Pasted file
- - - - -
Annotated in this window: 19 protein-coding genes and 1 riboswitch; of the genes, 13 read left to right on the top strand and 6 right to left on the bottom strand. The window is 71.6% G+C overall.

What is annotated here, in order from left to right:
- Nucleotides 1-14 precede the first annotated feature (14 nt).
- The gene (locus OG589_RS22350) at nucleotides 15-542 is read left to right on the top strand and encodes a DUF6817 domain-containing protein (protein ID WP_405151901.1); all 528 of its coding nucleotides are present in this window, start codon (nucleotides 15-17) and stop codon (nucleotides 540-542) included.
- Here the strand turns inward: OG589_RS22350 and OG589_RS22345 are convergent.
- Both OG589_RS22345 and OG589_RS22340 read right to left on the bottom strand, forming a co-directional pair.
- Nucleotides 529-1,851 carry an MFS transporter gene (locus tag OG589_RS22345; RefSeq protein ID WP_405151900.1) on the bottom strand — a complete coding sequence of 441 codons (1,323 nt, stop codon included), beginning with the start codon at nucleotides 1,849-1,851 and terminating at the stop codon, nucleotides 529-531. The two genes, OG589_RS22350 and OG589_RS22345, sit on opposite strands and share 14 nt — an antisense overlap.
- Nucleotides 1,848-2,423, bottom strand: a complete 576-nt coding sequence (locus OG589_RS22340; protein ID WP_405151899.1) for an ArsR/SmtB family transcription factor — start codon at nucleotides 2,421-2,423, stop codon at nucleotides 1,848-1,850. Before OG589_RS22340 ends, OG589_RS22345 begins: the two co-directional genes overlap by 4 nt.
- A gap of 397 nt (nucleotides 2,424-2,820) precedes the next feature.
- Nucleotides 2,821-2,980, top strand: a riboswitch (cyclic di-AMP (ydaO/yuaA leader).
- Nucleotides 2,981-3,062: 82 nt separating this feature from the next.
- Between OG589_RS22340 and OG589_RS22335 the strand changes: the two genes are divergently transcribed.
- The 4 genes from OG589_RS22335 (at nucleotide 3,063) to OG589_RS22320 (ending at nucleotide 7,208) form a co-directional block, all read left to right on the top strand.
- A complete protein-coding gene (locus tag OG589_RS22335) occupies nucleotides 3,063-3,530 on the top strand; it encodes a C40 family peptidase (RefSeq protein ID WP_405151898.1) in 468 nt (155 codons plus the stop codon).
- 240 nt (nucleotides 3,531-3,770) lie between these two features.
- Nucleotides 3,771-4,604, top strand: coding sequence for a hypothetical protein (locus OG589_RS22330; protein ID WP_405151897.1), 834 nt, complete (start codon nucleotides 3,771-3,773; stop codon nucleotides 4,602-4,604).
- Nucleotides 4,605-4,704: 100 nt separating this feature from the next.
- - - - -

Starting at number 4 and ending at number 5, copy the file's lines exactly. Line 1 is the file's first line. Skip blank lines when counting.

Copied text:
- The gene (locus OG589_RS22350) at nucleotides 15-542 is read left to right on the top strand and encodes a DUF6817 domain-containing protein (protein ID WP_405151901.1); all 528 of its coding nucleotides are present in this window, start codon (nucleotides 15-17) and stop codon (nucleotides 540-542) included.
- Here the strand turns inward: OG589_RS22350 and OG589_RS22345 are convergent.